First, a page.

Annie Korzen is a hoot.
The curly-haired, 70-something redhead is an author, writer, actress and comedian who has amused audiences everywhere from Comedy Central and the Oprah Winfrey Show to the New York Times and National Public Radio. She’s a woman of many talents, but what I love most about her is that she’s a total discount diva.
In her book, “Bargain Junkie: Living the Good Life on the Cheap,” she describes all the ways her frugal lifestyle has allowed her to have a comfy home filled with objects of value. She explains the difference between being thrifty and stingy (“stingy is nasty”) and talks about the most valuable “object” in her home being her Danish, formerly divorced husband Benni (“He was also pre-loved; I would never get a husband retail.”). But what really got me was the story she told about her mother’s tea-drinking habits which could have been written about my own mom.
“I was brought up in a Bronx railroad flat by poor immigrants,” she writes. “My mother would use a tea bag, then squeeze it dry, hang it up, and use it again the next day. I hated her for this.”
Here are some of her best bargainista tips and tricks.
Haggle effectively – and politely – at yard sales and estate sales. Don’t start with a lowball offer or imply that things are overpriced. Instead, try saying, “You have such cool stuff! If I buy a lot of it, will you give me a discount?” or “That’s a fair price, but it’s a little high for me. Any chance you can do better?”
Buy and sell. Korzen turned her bargain hunting into a cottage industry, picking up cheap clothes at church stores and sample sales, then selling them for a profit on eBay, at re-sale shops and to private dealers.
Her secret weapon is something called rag houses, places that sell vintage clothing by the pound. Google “wholesale vintage clothing” and you’ll find sites such as BulkVintage.com and RagHouse.com. There, you can snag retro men’s blazers from the 1940 for $1.15 per pound, 27 pounds of Mork & Mindy-style ski vests from the 1970s for $45 and 35 pounds of 1980s floral secretary dresses for 60 bucks.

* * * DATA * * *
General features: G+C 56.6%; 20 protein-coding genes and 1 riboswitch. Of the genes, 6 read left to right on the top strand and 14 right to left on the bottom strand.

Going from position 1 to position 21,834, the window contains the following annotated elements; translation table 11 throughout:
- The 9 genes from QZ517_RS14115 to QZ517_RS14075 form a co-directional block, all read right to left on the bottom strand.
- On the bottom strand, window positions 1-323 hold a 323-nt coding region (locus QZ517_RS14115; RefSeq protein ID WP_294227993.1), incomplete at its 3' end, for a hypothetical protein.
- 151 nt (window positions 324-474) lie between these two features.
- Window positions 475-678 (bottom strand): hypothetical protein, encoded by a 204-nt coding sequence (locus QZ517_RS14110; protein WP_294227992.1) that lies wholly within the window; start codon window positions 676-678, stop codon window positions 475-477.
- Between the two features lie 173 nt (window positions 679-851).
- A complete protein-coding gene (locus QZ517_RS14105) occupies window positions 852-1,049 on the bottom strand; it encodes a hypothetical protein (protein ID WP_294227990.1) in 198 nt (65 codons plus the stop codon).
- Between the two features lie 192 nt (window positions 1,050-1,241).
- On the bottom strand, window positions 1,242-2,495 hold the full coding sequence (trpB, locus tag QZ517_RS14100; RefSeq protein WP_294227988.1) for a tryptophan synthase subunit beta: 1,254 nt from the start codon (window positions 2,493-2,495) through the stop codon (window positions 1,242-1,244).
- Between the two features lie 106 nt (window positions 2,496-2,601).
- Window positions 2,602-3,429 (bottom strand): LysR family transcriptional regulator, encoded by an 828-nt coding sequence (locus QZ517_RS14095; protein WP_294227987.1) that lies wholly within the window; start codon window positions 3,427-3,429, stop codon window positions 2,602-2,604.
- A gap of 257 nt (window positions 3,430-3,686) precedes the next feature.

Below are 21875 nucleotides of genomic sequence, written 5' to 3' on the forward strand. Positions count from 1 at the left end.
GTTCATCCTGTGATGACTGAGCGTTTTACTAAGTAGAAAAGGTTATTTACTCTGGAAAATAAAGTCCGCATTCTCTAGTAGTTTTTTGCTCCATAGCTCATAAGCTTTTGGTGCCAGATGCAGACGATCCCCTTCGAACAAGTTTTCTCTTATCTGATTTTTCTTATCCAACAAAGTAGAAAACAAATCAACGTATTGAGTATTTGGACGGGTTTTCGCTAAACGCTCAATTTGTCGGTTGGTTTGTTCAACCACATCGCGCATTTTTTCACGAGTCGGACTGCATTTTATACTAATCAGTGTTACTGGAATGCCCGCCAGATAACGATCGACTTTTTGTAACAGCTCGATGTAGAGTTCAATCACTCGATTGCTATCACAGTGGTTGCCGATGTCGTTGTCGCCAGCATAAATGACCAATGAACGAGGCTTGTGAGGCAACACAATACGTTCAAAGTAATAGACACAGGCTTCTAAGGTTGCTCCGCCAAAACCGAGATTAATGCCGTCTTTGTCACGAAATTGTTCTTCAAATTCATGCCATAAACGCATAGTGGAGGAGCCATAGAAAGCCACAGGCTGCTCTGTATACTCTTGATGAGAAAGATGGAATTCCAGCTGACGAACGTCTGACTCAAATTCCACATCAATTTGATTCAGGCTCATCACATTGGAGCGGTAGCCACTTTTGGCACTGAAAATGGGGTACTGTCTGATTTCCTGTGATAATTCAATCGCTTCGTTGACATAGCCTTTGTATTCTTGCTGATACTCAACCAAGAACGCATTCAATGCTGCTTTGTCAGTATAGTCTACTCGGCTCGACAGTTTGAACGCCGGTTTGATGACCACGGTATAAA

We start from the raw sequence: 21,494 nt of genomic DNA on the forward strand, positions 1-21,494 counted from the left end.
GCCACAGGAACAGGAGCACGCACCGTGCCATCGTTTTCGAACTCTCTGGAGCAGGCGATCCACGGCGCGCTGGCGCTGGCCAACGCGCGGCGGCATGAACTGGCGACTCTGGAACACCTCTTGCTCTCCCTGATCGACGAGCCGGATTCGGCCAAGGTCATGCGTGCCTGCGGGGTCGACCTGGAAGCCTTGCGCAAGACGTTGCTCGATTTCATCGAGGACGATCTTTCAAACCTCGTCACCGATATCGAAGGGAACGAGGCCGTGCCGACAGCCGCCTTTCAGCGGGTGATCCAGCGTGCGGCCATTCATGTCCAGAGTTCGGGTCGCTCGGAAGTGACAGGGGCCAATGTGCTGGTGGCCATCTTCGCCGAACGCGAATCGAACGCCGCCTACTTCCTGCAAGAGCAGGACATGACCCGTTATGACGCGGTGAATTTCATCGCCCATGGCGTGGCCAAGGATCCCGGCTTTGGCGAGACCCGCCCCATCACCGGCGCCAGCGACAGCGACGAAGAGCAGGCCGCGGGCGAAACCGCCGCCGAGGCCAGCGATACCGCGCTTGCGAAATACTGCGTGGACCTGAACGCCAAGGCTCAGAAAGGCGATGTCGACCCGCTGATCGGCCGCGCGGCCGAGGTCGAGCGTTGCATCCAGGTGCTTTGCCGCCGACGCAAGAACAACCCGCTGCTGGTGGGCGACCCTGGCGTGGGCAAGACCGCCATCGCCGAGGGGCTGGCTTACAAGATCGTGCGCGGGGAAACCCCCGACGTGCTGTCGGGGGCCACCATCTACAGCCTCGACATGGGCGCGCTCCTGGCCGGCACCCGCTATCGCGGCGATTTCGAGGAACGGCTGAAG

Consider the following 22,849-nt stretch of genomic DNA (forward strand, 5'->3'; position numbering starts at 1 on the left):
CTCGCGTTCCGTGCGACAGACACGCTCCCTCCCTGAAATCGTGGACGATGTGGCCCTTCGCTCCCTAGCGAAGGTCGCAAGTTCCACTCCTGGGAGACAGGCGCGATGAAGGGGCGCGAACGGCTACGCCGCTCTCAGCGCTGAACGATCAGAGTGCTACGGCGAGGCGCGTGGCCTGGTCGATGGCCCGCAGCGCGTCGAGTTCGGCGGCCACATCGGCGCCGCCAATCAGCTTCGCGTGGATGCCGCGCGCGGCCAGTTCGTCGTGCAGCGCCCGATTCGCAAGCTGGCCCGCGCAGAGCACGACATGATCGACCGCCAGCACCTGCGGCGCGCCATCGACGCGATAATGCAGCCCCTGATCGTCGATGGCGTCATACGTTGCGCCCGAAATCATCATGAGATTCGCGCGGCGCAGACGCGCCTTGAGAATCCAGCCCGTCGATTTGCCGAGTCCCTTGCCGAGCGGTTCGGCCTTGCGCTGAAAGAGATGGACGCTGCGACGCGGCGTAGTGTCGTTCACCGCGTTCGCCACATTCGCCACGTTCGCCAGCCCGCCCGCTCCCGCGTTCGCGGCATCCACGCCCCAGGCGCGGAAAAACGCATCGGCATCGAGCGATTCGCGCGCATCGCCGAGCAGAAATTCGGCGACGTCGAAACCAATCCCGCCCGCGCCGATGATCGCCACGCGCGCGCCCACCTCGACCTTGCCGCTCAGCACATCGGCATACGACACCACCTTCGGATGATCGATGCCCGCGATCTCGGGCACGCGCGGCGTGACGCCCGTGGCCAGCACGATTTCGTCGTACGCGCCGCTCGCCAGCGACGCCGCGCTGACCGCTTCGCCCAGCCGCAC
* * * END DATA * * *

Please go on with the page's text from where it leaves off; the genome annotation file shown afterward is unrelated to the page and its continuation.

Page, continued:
Money grows on trees. All of Korzen’s gardens have sprouted from cuttings she has clipped and nurtured herself. She has exchanges with her friends, during which each person brings a collection of plant cuttings or harvested seeds. She replants them to grow everything from flowers and hedges to tomatoes and pineapples – all of it free.
My father, a very talented gardener, has been doing this for years. He has dozens of varieties of beautiful plants and flowers, including a gorgeous shrub in his front garden, snipped from the landscaping of an Arby’s restaurant.
Shop small and shop local. Local, independent plumbers, mechanics and electricians are often cheaper and better skilled than big corporate chains, Korzen writes. And it’s all about location, location, location. Mechanics and tailors in blue-collar neighborhoods tend to charge less than ones in upscale communities. Eat well on the cheap by dining at ethnic restaurants in neighborhoods where new immigrants have made their homes.
Beauty bargains. Get cut-rate pampering courtesy of beauty school students. Locally, try Salon Professional Academy in Tonawanda or Leon Studio One in North Tonawanda.
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